Monday, April 21, 2014

Tilt Toward In-Store Price Comparisons

You’ve almost absolute control over the pricing of items in your store and almost no control over the prices charged for equivalent items by other suppliers to your shoppers. From this perspective, it makes sense to interest those shoppers in price comparisons within your store rather than between stores. It also makes sense from the perspective of getting the sale whichever price point the shopper settles on.
     Researchers at Babson College and California Polytechnic State University identified factors that make consumers more receptive to within-store than between-store price cues. Using other consumer behavior research to extend those findings, here’s a tip for tipping the comparisons in your favor if a purchase prospect wants to keep the focus on price: Position the purchase as utilitarian rather than hedonic. 
     Consumers make decisions for a mix of utilitarian and hedonic reasons. The utilitarian is to get a job done. The hedonic is to feel pleasure. When buying a power saw, the utilitarian is to have a way to cut things and the hedonic is to experience pride in the clean cuts.
     Even though there’s always a mix of the two, either the utilitarian or the hedonic often predominates. With the power saw, the utilitarian is probably more important to the shopper. With a ticket to a concert, it’s probably the hedonic. The Babson/Cal Poly research finds that a utilitarian mindset tilts evaluation toward within-store price comparisons so guide the shopper’s thinking there.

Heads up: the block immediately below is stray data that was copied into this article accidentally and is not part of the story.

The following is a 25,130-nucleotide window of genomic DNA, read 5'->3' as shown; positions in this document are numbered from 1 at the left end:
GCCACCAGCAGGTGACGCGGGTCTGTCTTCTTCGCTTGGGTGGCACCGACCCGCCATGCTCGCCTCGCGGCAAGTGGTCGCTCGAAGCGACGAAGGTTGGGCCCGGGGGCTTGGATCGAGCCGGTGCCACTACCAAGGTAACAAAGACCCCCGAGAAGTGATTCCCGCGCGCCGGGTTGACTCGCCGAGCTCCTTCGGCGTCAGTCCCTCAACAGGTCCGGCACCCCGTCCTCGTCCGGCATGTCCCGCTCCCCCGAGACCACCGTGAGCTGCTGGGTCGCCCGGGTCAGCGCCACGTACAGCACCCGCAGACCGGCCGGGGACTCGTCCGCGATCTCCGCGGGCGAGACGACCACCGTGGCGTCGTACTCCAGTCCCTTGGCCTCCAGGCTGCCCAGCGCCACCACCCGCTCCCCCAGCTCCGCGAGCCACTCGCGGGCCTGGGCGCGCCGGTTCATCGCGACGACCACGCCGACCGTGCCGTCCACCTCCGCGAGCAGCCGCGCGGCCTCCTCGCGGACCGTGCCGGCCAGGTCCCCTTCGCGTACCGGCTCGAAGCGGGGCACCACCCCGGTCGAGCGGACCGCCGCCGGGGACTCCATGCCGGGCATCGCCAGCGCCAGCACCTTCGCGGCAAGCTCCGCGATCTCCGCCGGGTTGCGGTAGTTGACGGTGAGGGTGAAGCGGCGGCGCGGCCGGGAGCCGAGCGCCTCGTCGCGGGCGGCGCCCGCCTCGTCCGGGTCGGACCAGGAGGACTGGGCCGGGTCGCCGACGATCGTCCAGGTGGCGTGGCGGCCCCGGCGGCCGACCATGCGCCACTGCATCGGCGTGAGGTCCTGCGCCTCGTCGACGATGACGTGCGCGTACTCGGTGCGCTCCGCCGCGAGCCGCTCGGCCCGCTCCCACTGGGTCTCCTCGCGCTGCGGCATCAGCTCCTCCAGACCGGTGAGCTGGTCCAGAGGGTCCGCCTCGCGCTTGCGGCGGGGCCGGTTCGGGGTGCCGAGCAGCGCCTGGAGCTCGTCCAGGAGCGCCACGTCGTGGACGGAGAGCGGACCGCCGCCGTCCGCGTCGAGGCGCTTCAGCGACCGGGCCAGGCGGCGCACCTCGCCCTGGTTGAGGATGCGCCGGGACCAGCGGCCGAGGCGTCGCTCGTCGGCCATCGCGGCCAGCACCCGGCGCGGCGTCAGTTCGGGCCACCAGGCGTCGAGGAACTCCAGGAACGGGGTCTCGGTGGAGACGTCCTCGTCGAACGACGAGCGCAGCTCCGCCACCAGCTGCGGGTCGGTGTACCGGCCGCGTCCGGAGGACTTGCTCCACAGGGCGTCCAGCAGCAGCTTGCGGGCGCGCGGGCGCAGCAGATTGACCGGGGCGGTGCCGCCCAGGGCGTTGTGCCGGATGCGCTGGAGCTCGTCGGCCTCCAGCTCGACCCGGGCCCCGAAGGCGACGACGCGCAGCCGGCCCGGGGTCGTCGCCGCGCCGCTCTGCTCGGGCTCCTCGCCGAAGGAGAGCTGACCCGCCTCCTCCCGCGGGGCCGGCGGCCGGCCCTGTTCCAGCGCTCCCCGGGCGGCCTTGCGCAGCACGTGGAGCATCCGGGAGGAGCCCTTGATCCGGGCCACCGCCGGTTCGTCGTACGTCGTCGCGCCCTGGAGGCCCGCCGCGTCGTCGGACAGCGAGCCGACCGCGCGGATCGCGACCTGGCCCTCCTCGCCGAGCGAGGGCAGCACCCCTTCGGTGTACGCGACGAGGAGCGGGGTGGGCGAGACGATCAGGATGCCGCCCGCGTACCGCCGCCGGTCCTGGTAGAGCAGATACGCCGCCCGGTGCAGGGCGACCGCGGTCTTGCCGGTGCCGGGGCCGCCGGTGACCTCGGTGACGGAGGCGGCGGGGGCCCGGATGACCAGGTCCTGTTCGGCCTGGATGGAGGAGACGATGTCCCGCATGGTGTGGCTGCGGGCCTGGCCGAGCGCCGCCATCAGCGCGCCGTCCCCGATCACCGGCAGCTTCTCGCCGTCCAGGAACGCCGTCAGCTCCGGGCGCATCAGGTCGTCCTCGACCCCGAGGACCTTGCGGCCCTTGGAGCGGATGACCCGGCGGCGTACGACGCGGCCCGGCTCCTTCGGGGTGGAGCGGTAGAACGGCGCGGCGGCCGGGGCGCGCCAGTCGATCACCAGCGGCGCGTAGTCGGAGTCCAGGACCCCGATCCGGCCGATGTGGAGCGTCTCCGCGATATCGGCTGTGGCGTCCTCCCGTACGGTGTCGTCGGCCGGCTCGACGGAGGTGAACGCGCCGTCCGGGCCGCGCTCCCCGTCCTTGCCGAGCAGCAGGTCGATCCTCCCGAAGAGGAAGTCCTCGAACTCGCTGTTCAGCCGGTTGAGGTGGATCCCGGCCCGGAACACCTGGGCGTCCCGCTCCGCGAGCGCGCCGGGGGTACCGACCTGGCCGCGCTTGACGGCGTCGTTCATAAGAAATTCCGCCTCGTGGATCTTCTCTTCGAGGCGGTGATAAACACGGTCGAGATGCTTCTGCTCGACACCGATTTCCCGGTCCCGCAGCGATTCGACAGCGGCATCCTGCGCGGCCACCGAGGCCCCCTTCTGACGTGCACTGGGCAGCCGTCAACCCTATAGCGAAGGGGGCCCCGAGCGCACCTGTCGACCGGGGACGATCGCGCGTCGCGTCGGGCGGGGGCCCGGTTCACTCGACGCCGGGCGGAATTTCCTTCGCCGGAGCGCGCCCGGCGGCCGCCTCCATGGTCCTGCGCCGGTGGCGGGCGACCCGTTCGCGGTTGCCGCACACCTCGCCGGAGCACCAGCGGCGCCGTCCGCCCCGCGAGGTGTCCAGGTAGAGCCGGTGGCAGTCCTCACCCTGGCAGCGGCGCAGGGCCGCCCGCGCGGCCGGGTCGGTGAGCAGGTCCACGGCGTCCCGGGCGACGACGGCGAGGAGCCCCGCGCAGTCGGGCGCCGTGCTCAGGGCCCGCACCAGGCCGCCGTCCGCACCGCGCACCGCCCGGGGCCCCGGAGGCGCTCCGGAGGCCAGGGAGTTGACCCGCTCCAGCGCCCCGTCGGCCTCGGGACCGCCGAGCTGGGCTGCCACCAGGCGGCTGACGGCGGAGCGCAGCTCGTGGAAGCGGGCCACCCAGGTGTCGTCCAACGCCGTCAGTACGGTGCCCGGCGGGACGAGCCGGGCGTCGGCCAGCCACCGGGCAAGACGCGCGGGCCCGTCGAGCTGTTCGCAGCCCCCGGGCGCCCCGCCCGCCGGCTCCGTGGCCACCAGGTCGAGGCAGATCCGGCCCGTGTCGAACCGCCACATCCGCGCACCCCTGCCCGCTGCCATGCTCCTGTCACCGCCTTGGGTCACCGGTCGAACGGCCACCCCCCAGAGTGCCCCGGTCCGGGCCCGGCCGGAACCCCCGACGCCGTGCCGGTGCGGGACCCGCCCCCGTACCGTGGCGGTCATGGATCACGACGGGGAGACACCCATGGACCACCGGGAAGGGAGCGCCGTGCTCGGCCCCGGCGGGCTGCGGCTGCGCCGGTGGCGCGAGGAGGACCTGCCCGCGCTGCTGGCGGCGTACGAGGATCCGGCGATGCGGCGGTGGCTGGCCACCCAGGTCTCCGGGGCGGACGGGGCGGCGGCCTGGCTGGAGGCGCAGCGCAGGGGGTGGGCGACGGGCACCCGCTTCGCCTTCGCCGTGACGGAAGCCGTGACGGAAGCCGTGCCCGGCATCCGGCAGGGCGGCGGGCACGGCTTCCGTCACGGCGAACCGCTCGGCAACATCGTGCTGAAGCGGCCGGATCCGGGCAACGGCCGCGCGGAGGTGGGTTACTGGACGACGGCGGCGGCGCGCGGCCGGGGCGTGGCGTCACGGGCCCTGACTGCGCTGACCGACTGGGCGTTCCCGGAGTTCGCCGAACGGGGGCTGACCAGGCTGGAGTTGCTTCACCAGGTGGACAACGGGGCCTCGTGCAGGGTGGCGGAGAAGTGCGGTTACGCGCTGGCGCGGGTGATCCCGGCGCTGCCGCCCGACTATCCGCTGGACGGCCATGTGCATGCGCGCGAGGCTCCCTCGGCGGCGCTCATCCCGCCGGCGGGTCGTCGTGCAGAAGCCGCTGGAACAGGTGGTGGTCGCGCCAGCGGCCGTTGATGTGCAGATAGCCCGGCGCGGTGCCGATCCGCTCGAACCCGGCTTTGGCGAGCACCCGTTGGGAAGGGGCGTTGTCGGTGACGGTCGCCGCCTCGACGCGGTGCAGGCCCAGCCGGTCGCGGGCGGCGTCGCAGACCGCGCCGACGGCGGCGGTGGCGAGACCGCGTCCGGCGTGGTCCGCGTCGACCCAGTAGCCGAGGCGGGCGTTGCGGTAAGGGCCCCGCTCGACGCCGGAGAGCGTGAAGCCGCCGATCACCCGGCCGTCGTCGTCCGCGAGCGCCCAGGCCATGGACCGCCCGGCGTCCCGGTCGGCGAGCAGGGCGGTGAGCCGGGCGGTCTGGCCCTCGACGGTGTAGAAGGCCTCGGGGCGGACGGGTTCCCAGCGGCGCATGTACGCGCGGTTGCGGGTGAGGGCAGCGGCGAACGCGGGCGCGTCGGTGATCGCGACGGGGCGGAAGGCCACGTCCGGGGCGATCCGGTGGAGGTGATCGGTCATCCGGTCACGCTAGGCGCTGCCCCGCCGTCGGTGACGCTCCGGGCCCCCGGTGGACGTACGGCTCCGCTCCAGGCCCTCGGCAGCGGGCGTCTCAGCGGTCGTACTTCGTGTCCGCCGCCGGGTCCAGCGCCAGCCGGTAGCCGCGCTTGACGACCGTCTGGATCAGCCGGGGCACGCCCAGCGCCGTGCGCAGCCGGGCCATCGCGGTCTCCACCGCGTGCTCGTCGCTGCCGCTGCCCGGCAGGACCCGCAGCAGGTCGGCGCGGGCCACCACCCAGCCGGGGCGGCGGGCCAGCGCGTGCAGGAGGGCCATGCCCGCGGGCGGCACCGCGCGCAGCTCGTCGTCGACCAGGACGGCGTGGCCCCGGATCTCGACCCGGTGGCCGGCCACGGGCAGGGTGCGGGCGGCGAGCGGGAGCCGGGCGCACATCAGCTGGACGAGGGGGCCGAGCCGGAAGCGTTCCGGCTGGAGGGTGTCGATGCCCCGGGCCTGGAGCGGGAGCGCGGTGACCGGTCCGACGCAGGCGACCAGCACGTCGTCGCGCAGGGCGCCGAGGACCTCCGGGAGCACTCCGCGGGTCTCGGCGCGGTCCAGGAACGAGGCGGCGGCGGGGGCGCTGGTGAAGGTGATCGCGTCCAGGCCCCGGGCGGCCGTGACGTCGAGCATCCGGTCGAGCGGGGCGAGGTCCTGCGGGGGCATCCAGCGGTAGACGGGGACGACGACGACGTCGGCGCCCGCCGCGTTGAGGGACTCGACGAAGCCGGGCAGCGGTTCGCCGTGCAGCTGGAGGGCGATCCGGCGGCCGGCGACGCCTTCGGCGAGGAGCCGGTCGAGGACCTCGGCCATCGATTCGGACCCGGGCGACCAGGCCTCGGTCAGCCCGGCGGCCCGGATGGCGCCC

Once the shopper’s focus shifts away from price, though, tilt toward the hedonic:
  • Consumers seek more variety in their purchases when there are hedonic than when there are utilitarian objectives. Researchers at University of Pennsylvania used the term “hedonic treadmill” to refer to the ways in which people get bored with hedonic purchases. They buy more. 
  • Researchers at University of Maryland-College Park, Rice University, and Carnegie Mellon University find that after completing a purchase to meet hedonic objectives, the purchaser is more likely to want to add on an extended service contract than if the purchase was to meet utilitarian objectives. ESCs are a high margin item for retailers. 
  • Researchers at London Business School and University of Chicago report that when people shop for hedonic purposes, they’re more likely to follow the retailer’s suggestions. Shoppers love to have choices available to them, but with hedonic items, the choice they’re more likely to make is to let you choose for them. 
For your profitability: Sell Well: What Really Moves Your Shoppers

Click below for more: 
Cultivate Customers’ Hedonic Objectives 
Sharpen Your Price Image

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